The bones of the fish in the Chinese story work the magic which helps Cinderella. In “Rashin Coatie”, the Scottish version of the tale, Cinderella’s dead mother returns in the form of a calf, who helps Cinderella. Even when the calf is killed, it contines to help and protect her. In the version collected by the Grimm brothers a hazel tree grows over the dead mother’s grave, and the tree shakes down the dresses Cinderella wears to the ball. It also shelters the dovers which help and protect her, and in the end peck out the sisters’ eyes. The Grimms’ version also includes the sisters hacking off their heels and toes in order to squeeze their feet into the shoes.
Perrault’s version gives Cinderella a godmother with no apparent connection to the spirit of her mother; it is this version which gives us the pumpkin, mice and fairy godmother, and which has become the most well-known version of the tale. The dead mother (and Cinderella’s ashes imply mourning) who watches over her daughter disappears.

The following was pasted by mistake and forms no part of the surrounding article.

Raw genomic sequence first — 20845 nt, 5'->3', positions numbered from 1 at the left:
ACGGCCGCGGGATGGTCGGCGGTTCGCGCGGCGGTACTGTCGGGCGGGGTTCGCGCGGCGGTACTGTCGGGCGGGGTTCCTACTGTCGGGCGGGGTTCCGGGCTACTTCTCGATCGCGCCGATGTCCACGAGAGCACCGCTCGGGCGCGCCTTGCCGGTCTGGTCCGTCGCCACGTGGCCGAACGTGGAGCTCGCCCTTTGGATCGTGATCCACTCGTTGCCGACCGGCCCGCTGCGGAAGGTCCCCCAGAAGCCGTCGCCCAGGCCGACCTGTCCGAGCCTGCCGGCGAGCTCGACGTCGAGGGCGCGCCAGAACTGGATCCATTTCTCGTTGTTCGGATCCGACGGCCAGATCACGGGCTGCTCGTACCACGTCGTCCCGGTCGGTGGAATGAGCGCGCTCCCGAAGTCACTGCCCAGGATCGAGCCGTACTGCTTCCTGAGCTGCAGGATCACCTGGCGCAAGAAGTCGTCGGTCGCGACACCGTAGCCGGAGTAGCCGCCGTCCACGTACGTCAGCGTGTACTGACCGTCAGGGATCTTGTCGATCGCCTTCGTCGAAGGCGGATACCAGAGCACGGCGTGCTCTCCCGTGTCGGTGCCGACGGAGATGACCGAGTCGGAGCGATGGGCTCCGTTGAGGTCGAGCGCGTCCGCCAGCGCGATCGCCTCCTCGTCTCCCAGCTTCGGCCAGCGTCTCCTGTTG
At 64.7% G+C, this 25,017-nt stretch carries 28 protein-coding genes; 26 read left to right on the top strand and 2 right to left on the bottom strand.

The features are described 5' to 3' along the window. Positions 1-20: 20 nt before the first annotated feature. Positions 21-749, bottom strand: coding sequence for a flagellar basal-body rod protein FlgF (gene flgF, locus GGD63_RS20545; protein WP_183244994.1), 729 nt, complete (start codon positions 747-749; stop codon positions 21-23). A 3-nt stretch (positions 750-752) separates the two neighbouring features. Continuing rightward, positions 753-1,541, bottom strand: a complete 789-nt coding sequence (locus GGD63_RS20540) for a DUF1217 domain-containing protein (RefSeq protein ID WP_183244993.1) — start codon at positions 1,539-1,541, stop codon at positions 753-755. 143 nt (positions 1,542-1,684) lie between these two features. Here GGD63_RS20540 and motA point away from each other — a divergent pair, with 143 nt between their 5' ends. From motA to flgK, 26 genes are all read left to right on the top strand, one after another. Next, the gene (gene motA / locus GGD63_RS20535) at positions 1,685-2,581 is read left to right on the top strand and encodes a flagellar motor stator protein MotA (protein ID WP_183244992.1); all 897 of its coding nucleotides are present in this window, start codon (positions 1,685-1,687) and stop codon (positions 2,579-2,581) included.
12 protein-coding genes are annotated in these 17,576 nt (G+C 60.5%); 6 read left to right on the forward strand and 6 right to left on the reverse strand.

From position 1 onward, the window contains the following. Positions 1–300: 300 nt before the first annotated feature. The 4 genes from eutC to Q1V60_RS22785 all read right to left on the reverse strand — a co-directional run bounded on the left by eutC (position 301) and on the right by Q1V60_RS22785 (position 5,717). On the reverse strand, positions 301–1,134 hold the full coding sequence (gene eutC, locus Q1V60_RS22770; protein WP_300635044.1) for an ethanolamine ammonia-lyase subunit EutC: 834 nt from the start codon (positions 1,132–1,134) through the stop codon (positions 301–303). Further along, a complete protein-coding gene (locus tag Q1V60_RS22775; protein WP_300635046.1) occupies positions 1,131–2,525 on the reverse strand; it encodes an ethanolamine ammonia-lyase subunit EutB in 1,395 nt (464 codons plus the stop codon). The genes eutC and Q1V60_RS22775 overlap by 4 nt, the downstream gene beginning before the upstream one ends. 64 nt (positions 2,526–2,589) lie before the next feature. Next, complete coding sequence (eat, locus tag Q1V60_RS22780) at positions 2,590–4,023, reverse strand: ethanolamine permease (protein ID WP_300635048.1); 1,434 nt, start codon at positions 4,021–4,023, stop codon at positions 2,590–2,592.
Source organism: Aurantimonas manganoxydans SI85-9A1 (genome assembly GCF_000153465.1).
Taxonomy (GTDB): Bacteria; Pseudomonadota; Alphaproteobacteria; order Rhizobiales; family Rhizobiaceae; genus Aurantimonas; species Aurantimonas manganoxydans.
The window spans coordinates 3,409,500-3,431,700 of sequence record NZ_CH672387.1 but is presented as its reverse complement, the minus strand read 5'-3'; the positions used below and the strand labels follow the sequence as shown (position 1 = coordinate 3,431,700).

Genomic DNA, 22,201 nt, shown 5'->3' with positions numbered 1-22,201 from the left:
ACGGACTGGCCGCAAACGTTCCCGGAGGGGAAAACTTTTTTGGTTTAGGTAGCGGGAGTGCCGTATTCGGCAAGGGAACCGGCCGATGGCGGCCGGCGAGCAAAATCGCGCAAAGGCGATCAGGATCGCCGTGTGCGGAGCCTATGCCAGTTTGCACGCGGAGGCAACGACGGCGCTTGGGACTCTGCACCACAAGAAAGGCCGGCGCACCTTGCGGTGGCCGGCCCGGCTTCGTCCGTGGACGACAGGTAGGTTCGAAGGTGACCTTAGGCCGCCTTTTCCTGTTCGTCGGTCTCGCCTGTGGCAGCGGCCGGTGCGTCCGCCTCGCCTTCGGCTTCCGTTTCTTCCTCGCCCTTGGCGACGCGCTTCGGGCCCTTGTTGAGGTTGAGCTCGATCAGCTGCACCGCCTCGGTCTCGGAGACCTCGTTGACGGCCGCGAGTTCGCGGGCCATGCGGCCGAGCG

There are also similarities between the Cinderella story and “Donkeyskin”; there are many tales in which the heroine is a servant who dresses up in magical clothing and wins over the Prince, but is unrecognized in her rags by day. In “Donkeyskin” however, the heroine is not maltreated by her stepmother, but runs away from home to escape the incestuous intentions of her own father, which is no doubt why the story is little-known today. It was included in Perrault’s collection of tales, and variations on it abound.
Conclusion and Modern Fairy Tales